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Traveling Without Your Animals

Sep 26, 2017, 13:44 PM

WSRA Blog Post Travel Without Animals

For those of us who consider our pets as part of our families, getting away for the weekend or for a quick trip, may mean leaving them at home. If you’re in that boat and are starting to get nervous about leaving your pet or you’ve decided against traveling because it’s hard to leave your pet, know that you aren’t alone!

Here are a few tips that might help you with an upcoming trip or might make it easier for you to get out and explore the world sans Fido:

  1. Ask friends, neighbors, and your vet for recommendations of quality kennels or boarding locations. If you have time, make an unannounced visit to these businesses and ask for a tour. Ensure that animals have regular human interaction, the kennel area is generally odor-free, and the play areas are sanitary. Check out this blog from Care.com to start making your list of questions as you interview boarding facilities. 
  2. If you have an elderly pet or a pet that doesn’t do very well with other animals, consider hiring a pet sitter. Take your time with the hiring process and be very thorough. Ask lots of questions, ask for references, let your animal meet the pet sitter with you around, and if you’re able, try out the pet sitter before your big trip (maybe he or she could swing by your house while you’re at work). For more information on hiring a pet sitter, check out this blog post from Petmd.com.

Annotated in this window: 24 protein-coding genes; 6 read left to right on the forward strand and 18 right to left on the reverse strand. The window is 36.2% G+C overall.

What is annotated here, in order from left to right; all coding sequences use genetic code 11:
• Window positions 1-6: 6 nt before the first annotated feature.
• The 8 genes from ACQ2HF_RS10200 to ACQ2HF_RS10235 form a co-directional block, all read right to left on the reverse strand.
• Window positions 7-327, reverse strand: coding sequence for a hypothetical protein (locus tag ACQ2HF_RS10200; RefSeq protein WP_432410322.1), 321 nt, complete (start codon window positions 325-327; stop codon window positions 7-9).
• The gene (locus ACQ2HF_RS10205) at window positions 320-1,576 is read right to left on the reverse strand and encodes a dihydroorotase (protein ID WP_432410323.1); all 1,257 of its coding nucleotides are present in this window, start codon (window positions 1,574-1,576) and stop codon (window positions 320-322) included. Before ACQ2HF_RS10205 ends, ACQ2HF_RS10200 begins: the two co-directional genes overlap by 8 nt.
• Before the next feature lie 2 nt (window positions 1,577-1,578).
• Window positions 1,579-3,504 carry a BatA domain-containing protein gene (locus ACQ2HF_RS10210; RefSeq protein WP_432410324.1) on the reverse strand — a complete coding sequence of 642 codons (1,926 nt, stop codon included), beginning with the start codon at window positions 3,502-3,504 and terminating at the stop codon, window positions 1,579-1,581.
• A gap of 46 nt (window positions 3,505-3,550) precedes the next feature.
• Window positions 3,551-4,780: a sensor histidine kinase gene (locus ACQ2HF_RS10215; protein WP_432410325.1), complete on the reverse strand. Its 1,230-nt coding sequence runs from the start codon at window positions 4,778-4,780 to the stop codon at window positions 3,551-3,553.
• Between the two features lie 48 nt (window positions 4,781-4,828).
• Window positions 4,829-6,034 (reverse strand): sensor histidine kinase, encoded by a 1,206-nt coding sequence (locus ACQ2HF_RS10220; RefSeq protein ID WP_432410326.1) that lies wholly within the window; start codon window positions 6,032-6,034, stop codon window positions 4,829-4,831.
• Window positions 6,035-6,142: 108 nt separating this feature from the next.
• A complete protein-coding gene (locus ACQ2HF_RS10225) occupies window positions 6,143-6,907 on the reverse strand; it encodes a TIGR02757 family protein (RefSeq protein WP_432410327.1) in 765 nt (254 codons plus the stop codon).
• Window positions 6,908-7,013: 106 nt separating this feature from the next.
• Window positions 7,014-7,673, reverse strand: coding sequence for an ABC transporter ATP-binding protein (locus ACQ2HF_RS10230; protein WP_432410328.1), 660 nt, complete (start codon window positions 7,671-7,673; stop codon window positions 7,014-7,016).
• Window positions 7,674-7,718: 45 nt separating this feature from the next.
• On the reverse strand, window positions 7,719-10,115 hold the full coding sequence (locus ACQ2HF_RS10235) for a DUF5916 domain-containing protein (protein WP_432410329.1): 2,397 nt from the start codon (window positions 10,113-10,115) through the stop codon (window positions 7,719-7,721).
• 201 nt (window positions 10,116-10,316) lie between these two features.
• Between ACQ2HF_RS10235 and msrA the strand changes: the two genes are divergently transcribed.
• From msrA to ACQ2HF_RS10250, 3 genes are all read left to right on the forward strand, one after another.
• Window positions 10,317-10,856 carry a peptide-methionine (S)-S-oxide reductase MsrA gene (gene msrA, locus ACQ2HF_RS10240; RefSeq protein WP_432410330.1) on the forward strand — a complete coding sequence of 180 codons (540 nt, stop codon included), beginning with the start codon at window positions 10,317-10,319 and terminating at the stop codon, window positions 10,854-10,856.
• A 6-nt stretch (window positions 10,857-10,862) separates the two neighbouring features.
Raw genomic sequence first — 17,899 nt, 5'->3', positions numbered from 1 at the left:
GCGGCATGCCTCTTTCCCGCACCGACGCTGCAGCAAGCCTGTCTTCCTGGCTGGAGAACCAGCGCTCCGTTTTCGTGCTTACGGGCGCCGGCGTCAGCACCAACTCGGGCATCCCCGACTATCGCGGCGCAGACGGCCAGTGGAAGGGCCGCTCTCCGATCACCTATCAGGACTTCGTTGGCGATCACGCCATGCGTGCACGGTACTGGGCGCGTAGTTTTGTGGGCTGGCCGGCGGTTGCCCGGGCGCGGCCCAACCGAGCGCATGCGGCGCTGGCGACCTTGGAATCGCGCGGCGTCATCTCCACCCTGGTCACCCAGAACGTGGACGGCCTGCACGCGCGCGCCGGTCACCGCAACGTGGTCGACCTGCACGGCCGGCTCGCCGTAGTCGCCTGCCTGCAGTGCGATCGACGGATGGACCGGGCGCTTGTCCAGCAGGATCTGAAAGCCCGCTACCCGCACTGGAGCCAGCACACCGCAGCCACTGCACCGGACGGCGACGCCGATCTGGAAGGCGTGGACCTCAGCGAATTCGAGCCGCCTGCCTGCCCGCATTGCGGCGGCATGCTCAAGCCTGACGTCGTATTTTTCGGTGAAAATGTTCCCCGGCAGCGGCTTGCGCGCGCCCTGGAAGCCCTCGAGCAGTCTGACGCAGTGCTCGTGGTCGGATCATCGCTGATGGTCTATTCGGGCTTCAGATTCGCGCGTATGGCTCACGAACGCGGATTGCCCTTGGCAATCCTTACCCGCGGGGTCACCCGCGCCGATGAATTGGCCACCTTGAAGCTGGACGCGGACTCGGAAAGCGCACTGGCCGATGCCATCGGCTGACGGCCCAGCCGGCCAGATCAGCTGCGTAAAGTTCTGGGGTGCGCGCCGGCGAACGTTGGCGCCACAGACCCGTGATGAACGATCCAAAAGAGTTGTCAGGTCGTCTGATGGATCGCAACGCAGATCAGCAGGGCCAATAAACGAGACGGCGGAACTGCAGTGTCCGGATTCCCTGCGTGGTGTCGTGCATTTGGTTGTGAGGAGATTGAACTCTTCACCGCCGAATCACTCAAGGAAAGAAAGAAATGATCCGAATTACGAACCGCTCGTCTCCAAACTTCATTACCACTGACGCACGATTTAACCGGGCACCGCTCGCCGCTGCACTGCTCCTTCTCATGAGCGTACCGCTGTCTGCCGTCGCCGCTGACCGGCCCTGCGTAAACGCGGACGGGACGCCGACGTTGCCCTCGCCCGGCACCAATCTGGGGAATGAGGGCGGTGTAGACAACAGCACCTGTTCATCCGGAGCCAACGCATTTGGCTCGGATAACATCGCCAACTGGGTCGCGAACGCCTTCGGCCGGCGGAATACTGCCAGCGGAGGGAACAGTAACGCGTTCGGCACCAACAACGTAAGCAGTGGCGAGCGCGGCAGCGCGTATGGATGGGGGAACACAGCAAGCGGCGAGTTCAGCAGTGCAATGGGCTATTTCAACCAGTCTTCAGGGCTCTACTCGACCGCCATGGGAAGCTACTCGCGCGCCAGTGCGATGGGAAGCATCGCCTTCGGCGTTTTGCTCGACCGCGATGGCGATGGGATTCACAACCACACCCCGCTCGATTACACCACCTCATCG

3. Whether you decide to kennel your animal or hire a pet sitter, ensure that your animal is able to stay on their same diet. Additionally, if your animal takes any medications, make sure the care provider/team understands the medications and when and how they have to be given.
  4. Prepare your animal ahead of time for boarding or a pet sitter. If you have a big trip coming up in six months, consider taking your animal to the boarding facility for a short overnight stay. Also, if you have a dog, many kennels now offer “doggie day care.” It might be worth the extra money to let your dog do a few days of doggie day care so he or she can warm up to the staff and become comfortable with the facility.
  5. If you choose to board or kennel your animal while you’re away, consider sending a t-shirt that you’ve worn or your animal’s favorite blanket along with them for their stay. Just like we take comfort items with us when we travel, animals are calmed by having something familiar with them when they’re away from home.

    *Side note – bring a trash bag or something similar with you when you pick your animal up and place any items that were in your animal’s kennel in the bag so you can wash them as soon as you get home.

  6. If you’re a dog owner and your dog has had outdoor play time while being kenneled or boarded, you may want to consider having he or she groomed or bathed before you pick them up. This obviously isn’t mandatory, but it could make your reunion a lot more pleasant…at least for you!
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